How International Differences in the Ownership and Financing of Companies Could Lead to Differences in Financial Reporting
The major objective behind the development of International Financial Reporting Standards (IFRSs) has been to achieve financial reporting across different countries, which could be easily compared. In order to achieve this kind of comparability, it is very crucial that the IFRS be used by all the countries involved in the same way, and that these standards be interpreted as well as applied in a manner that is quite consistent in these countries thus leading to consistency in terms of rules or form of application and consistency in the actual manner ...view middle of the document...
A general belief by the international community has always been that the accounting practices that give vital information regarding businesses should be in a position to transcend countries and converge notwithstanding the kind of industry or company in question. However, this is not usually the case, especially in areas where the companies involved have different ownership and financing structures.
Factors that could be related to the environment in which a business operates in have been identified as major contributors to differences in financial reporting by different companies in countries across the world. These environmental factors include the kind of business ownership as well as financial system in place, taxation procedures and the colonial inheritance. Other factors include the level at which economic development is taking place, the legal system within the country and cultural practices. These factors have a major impact on how accounting information is reported (Abacus, 2004).
The stakeholder governance approach means that shareholders, managers as well as employees, and banks have an interest in the financial reports provided by the company. In this model, there is less demand for publicly disclosing financial information as is opposed to the corporate governance model because of the simple fact that these stakeholders are directly involved in the operation and governance and thus have full information regarding the company and its financial status. The issue of information asymmetry is thus solved based on the superior knowledge possessed by these stakeholders (Schultz & Lopez, 2001). This state of affairs thus means that companies with a different ownership structure will show differing preferences in terms of agents for capital, government, and labour and thus, greater smoothing of earnings and their management is expected. Issues of ownership and separation of this ownership aspect from management control become very important. Thus, companies that have different ownership structure will also differ on the way financial information is reported (Ampofo & Sellani, 2005).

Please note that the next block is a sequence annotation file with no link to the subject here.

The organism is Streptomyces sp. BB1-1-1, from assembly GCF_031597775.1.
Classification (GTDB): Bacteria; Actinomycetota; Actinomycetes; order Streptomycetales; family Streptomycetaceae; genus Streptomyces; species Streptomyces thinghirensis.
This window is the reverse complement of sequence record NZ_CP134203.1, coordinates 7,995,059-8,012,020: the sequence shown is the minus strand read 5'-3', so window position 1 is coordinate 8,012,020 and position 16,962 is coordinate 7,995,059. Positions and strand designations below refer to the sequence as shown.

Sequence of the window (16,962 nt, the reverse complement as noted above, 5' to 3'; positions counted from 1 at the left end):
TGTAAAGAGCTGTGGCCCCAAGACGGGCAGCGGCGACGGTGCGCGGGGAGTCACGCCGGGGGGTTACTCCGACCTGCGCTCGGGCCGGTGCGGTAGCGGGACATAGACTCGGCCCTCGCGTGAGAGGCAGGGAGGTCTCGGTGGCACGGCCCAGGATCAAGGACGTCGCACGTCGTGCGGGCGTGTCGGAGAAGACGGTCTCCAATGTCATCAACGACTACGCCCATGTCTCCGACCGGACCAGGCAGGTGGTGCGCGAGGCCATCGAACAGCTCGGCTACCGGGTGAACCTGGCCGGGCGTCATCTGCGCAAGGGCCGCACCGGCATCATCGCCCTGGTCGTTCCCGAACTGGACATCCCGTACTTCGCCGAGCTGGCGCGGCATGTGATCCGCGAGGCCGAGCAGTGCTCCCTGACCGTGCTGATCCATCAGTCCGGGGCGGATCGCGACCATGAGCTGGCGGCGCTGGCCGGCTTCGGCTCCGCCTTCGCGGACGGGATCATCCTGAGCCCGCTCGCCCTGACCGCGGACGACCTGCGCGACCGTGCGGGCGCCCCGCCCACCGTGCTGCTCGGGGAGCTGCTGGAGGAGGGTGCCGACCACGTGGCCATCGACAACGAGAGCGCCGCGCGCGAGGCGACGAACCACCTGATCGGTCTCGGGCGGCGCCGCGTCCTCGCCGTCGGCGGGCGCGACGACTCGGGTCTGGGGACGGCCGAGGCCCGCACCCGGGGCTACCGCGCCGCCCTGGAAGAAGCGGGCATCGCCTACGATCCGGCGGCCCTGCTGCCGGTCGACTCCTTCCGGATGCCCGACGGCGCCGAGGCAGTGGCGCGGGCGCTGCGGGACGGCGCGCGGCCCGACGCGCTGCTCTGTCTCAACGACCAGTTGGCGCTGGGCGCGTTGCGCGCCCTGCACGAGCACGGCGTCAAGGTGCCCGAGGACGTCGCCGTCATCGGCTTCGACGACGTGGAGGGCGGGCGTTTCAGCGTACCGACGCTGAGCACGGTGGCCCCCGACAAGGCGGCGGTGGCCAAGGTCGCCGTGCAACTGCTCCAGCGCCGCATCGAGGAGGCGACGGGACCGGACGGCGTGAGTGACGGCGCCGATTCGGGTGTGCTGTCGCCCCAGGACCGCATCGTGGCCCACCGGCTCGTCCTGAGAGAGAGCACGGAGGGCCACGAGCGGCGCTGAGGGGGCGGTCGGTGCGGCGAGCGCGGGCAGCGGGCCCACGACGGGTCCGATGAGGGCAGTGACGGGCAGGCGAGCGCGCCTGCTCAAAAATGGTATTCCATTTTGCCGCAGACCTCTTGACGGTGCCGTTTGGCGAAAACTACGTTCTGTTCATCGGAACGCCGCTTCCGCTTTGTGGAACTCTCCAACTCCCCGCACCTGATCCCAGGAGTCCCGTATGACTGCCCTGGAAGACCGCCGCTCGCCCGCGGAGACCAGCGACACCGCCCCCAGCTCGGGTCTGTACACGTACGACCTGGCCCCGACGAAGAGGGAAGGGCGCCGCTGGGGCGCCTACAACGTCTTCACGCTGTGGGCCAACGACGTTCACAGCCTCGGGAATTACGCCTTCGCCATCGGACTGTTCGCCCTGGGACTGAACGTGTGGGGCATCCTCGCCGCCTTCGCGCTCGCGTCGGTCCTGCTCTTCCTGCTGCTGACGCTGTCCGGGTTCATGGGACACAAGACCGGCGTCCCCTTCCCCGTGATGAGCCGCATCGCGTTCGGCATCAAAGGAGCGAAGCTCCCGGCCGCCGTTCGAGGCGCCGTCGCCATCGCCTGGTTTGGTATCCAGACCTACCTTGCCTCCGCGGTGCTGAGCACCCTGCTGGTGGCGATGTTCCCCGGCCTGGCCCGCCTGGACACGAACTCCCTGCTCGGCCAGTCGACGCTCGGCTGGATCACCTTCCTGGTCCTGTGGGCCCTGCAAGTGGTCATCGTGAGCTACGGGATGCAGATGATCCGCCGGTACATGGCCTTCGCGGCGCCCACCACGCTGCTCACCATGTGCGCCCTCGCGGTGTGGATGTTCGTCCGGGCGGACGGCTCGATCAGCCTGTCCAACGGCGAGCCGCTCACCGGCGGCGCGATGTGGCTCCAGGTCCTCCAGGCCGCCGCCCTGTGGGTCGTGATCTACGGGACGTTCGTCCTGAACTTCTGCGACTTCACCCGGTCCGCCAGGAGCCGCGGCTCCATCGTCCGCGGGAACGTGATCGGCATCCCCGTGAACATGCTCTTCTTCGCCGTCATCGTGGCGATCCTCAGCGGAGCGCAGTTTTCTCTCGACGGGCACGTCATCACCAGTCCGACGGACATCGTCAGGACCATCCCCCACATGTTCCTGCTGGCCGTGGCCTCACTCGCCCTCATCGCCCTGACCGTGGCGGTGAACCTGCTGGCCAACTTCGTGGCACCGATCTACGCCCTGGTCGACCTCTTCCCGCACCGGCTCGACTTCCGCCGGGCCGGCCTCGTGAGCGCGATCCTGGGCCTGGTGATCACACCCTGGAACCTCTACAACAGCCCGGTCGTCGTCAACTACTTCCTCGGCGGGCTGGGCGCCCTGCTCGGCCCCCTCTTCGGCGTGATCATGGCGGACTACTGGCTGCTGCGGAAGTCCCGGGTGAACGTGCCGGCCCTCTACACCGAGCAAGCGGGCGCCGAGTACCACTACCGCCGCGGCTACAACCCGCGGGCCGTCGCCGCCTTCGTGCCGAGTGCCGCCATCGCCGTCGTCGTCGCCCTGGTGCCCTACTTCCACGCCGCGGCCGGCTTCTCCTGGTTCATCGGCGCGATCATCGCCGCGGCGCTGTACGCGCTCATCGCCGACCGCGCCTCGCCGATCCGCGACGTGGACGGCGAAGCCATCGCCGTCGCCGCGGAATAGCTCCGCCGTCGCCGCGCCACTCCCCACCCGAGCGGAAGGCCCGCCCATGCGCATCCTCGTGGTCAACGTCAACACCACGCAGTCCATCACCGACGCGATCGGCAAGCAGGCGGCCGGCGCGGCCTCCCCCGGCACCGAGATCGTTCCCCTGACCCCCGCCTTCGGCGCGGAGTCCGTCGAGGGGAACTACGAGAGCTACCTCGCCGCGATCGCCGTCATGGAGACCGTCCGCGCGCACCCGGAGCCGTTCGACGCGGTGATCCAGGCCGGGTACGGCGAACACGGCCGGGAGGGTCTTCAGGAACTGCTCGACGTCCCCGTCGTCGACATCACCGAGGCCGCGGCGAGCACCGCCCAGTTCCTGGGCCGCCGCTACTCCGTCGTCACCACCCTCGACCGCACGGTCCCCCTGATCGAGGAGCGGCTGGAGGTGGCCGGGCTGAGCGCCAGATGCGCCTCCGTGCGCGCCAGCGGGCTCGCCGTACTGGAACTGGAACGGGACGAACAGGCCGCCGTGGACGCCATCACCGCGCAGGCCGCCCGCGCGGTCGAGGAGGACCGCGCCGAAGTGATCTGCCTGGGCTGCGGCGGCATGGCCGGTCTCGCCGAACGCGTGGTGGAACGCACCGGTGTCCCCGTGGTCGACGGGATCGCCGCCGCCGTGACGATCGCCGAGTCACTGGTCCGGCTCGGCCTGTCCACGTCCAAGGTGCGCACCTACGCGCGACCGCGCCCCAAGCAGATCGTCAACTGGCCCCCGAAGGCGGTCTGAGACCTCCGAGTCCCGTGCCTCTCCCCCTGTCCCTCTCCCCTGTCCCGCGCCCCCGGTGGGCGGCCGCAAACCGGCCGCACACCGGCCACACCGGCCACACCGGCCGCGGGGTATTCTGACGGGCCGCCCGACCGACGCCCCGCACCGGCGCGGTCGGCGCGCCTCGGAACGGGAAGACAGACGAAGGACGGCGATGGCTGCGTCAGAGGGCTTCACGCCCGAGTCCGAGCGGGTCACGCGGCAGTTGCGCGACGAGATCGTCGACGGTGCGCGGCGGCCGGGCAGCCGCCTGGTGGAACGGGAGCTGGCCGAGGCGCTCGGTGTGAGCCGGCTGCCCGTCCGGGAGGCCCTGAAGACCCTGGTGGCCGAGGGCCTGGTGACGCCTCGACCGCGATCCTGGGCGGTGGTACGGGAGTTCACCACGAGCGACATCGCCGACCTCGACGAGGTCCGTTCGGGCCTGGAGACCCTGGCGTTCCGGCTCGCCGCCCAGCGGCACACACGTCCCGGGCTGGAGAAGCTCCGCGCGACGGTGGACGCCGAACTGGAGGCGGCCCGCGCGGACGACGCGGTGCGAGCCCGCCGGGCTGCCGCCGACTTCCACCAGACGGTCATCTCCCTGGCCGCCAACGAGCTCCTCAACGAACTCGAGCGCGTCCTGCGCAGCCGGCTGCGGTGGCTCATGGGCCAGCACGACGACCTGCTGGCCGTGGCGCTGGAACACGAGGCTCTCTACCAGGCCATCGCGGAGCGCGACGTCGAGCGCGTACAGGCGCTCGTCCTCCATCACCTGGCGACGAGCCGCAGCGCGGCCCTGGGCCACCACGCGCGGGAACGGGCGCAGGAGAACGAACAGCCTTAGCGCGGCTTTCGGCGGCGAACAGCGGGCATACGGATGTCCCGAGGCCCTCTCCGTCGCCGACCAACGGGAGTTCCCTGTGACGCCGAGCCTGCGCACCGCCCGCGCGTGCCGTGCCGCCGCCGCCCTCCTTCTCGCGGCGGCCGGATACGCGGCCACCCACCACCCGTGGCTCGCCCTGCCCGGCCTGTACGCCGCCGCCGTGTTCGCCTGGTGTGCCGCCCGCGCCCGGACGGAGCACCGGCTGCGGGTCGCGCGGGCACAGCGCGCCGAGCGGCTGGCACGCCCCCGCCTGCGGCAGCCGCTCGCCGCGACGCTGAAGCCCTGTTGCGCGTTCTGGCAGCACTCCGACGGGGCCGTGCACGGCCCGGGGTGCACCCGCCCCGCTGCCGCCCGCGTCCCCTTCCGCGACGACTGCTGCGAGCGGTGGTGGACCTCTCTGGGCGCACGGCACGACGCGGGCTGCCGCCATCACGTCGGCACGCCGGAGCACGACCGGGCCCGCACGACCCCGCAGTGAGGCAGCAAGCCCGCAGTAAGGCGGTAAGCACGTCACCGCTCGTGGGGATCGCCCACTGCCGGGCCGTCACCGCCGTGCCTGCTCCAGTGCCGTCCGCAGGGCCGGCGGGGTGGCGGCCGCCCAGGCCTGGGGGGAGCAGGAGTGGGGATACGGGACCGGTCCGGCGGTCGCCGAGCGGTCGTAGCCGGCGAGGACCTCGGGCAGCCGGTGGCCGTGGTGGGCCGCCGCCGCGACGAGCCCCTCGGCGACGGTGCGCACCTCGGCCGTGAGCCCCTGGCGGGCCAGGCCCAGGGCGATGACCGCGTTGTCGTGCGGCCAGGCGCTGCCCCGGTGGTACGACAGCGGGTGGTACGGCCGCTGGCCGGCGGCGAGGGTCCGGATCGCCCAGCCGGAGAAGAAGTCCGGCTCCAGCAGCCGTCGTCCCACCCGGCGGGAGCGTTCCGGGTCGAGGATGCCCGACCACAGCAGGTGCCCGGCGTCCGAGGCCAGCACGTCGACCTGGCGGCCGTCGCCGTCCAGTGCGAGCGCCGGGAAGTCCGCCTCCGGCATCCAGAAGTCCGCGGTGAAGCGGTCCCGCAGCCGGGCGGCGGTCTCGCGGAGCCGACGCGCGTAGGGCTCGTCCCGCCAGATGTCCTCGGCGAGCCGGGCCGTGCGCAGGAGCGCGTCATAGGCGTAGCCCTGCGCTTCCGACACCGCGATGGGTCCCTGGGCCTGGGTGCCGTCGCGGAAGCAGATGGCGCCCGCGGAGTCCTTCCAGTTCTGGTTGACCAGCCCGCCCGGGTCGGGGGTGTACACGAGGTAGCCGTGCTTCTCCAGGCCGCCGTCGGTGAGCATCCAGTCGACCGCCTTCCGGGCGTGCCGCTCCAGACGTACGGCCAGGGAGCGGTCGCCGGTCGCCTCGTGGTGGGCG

As has been seen in many instances, companies normally get inclined to adopting IFRS system that is in line with the current financial environment within a given country. There are three types of financing options that could be chosen by a company (Psaros & Trotman, 2004). These financing systems include credit-based system in which case commercial banks and a number of monetary institutions are very prominent; credit-based systems in which the government is the sole administrator of resources; and the capital market-based systems where the determination of prices is done through the free market practices. In the three systems, companies still find themselves relying heavily on their profits based on the capital acquired, although; the sources of funds that are external to the companies do differ from one company to the other (Harrison...